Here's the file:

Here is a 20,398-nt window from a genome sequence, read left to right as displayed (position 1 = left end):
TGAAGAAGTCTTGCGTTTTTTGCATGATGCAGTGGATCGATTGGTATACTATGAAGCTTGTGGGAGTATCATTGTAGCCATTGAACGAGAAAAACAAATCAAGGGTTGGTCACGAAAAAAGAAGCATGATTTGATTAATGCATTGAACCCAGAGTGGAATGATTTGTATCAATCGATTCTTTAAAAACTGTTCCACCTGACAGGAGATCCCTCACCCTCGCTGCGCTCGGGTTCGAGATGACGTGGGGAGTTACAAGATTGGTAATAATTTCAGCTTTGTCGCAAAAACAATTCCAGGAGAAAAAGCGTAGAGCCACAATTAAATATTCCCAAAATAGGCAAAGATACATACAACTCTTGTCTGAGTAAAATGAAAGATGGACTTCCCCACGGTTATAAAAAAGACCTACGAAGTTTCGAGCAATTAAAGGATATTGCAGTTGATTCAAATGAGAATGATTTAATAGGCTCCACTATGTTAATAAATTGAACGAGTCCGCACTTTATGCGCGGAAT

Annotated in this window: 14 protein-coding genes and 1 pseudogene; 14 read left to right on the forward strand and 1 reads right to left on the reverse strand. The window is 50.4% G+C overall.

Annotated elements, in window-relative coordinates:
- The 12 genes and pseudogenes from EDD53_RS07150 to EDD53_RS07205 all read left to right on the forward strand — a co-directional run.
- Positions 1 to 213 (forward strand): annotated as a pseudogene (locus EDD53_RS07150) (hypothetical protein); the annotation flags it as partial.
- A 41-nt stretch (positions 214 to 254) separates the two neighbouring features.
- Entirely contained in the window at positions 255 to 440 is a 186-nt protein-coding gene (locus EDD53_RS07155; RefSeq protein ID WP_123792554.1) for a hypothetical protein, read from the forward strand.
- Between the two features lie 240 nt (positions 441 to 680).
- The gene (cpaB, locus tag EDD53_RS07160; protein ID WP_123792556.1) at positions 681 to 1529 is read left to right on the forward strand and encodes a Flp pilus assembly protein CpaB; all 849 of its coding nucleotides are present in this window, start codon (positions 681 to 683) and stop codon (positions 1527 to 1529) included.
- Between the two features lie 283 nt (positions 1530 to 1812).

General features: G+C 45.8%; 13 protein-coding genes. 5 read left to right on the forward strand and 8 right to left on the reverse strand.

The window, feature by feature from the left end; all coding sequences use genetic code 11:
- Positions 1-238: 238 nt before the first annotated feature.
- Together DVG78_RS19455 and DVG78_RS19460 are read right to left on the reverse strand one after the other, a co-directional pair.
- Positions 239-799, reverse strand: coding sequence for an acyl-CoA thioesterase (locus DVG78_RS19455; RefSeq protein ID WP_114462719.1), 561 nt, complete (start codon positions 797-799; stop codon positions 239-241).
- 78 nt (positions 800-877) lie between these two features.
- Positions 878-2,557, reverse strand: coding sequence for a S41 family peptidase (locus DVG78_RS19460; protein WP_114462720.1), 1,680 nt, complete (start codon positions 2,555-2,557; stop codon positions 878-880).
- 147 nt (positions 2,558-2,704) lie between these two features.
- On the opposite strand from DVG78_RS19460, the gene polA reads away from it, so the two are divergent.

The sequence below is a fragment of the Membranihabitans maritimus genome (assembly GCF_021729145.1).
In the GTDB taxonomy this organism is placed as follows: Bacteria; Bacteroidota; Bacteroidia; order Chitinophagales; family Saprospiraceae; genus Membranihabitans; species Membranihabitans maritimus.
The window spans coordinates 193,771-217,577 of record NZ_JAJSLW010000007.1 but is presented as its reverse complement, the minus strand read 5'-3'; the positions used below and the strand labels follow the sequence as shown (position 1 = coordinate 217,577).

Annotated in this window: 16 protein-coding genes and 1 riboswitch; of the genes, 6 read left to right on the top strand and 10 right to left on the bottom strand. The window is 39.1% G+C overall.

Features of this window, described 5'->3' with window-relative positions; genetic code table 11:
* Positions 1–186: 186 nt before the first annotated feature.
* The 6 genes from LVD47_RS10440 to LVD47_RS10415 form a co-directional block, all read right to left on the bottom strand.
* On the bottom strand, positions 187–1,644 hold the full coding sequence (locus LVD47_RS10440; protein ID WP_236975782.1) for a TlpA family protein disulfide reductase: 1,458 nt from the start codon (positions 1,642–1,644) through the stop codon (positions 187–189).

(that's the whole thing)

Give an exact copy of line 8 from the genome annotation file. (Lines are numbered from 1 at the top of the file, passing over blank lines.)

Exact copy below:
- Entirely contained in the window at positions 255 to 440 is a 186-nt protein-coding gene (locus EDD53_RS07155; RefSeq protein ID WP_123792554.1) for a hypothetical protein, read from the forward strand.